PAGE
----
Farmers across the world produced a record 2.3 billion tons of grain in 2007, up 4% on the previous year. Since 1961 the world’s cereal output has tripled, while the population has doubled. Stocks are at their lowest level in 30 years, it’s true,[4] but the bottom line is that there is enough food produced in the world to feed the population. The problem is that it doesn’t get to all of those who need it. Less than half of the world’s grain production is directly eaten by people. Most goes into animal feed and, increasingly, biofuels – massive inflexible industrial chains. In fact, once you look behind the cold curtain of statistics, you realise that something is fundamentally wrong with our food system. We have allowed food to be transformed from something that nourishes people and provides them with secure livelihoods into a commodity for speculation and bargaining. The perverse logic of this system has come to a head. Today it is staring us in the face that this system puts the profits of investors before the food needs of people. Continue reading »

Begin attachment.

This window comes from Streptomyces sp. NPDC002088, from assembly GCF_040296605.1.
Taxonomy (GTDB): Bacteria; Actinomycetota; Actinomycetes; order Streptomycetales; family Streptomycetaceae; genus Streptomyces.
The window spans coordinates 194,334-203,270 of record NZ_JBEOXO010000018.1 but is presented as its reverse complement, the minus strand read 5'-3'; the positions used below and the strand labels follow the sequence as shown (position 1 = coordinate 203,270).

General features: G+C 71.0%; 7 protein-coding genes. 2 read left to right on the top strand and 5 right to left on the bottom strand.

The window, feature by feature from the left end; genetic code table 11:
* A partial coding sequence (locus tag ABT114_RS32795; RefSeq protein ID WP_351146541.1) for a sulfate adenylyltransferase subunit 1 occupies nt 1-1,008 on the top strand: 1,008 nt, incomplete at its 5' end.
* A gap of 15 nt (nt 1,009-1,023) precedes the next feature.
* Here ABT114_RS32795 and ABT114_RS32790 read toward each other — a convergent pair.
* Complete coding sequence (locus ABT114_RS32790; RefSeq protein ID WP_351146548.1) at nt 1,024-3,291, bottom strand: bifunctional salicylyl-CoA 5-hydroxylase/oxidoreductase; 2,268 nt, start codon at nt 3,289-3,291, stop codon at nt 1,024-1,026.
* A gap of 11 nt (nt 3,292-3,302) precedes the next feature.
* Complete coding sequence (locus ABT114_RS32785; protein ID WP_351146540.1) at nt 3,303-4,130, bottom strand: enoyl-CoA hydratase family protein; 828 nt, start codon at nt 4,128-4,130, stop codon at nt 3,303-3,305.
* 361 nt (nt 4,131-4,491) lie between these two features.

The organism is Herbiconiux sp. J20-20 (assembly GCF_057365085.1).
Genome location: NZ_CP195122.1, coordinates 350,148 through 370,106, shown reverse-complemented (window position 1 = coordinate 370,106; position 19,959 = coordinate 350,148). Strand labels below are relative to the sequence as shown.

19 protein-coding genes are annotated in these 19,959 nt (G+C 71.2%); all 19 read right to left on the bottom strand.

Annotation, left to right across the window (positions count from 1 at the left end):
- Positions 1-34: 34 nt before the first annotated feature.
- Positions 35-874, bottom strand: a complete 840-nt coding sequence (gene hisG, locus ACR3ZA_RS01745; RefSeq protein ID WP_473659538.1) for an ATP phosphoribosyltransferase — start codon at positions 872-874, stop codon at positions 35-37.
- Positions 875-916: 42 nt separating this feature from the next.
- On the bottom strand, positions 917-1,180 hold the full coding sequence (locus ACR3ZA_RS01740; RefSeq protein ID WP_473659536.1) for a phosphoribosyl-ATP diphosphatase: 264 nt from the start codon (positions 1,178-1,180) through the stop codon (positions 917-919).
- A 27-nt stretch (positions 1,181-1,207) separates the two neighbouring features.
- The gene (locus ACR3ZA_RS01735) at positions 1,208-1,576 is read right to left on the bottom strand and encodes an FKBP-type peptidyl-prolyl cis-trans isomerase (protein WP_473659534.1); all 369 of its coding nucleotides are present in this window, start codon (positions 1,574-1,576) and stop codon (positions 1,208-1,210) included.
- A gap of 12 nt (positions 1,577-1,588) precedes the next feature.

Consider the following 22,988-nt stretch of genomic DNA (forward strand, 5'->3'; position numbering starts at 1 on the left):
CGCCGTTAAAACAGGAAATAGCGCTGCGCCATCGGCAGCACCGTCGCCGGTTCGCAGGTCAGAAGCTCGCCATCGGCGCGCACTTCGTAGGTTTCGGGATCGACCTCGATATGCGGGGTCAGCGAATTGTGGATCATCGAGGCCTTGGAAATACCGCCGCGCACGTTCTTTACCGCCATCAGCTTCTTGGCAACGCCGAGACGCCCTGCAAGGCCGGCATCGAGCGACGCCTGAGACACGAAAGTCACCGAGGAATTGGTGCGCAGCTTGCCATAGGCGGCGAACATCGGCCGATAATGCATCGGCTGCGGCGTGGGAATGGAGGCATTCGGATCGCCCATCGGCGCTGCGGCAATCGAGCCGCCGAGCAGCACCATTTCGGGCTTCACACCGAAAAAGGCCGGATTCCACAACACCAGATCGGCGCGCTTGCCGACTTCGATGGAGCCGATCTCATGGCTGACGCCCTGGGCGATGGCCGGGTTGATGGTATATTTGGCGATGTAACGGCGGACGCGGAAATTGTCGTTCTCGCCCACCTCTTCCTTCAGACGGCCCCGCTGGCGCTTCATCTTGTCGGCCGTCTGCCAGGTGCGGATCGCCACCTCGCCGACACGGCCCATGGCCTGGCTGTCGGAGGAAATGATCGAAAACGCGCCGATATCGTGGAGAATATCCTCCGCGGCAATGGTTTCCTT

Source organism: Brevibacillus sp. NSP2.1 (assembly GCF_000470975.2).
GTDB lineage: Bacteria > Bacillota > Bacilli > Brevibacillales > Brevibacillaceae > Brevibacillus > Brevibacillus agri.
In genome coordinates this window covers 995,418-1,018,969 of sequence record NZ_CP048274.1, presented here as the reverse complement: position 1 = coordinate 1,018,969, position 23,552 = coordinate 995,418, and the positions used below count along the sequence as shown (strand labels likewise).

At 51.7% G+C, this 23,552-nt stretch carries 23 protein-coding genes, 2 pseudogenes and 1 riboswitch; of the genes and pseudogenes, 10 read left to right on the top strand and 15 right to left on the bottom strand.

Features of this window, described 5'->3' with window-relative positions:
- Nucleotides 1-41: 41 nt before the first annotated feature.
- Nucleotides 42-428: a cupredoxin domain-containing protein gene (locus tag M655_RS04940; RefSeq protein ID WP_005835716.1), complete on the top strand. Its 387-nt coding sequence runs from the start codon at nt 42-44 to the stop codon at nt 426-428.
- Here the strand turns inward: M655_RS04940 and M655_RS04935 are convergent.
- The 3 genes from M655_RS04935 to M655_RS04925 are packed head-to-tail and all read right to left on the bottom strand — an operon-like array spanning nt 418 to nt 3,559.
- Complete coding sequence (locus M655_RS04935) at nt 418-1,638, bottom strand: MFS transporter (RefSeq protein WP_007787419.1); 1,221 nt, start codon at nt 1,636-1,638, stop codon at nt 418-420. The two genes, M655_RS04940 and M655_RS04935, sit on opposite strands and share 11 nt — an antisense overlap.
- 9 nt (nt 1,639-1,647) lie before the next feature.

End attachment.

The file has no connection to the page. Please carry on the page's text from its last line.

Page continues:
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May 05

For decades, wheat was king on the Great Plains and prices were low everywhere. Those days are over.

At Stephen Fleishman’s busy Bethesda shop, the era of the 95-cent bagel is coming to an end.

Breaking the dollar barrier “scares me,” said the Bronx-born owner of Bethesda Bagels. But with 100-pound bags of North Dakota flour now above $50 — more than double what they were a few months ago — he sees no alternative to a hefty increase in the price of his signature product, a bagel made by hand in the back of the store.